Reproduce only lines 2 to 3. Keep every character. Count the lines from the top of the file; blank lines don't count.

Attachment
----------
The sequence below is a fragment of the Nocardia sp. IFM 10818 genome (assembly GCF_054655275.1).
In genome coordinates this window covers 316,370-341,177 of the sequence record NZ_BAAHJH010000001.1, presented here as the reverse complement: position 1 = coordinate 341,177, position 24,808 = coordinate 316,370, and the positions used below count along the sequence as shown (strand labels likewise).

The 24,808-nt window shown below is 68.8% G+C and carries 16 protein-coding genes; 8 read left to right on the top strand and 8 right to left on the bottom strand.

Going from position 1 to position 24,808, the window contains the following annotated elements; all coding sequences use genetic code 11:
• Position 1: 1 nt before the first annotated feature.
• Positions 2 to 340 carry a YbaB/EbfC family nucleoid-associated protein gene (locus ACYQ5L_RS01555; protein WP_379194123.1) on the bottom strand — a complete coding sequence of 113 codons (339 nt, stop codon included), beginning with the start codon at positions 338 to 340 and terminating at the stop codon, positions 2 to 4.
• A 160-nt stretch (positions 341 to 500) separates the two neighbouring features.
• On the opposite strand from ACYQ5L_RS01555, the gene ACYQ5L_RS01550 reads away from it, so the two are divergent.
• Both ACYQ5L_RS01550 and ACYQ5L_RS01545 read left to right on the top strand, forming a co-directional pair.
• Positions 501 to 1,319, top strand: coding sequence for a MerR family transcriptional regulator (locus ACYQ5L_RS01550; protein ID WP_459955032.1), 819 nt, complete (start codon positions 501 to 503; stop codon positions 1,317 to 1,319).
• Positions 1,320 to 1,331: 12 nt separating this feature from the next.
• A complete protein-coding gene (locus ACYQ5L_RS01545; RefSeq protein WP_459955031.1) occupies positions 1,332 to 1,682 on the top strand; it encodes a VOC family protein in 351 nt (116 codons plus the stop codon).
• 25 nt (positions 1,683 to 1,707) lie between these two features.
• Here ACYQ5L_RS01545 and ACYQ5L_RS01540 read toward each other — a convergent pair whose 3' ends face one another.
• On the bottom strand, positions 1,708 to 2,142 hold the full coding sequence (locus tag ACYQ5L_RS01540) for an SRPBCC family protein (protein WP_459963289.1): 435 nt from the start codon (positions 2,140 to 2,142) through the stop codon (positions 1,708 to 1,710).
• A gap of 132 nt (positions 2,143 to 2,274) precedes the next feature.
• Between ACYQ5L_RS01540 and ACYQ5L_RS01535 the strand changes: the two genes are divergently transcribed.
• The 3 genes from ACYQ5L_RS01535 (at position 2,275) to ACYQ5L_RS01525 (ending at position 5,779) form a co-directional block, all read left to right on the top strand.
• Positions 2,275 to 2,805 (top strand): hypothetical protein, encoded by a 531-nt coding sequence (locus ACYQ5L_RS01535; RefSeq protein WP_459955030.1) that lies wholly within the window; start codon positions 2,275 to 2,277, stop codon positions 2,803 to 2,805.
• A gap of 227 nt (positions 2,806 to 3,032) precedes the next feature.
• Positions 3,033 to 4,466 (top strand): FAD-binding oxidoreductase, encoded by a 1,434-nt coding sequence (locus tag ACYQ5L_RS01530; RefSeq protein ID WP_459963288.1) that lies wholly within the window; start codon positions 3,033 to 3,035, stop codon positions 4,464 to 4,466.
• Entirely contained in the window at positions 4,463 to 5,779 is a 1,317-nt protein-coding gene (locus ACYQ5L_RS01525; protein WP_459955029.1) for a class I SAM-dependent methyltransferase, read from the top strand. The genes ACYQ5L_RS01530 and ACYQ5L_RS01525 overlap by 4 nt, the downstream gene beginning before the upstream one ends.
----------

In genome coordinates this window covers 316,370-341,177 of the sequence record NZ_BAAHJH010000001.1, presented here as the reverse complement: position 1 = coordinate 341,177, position 24,808 = coordinate 316,370, and the positions used below count along the sequence as shown (strand labels likewise).

The 24,808-nt window shown below is 68.8% G+C and carries 16 protein-coding genes; 8 read left to right on the top strand and 8 right to left on the bottom strand.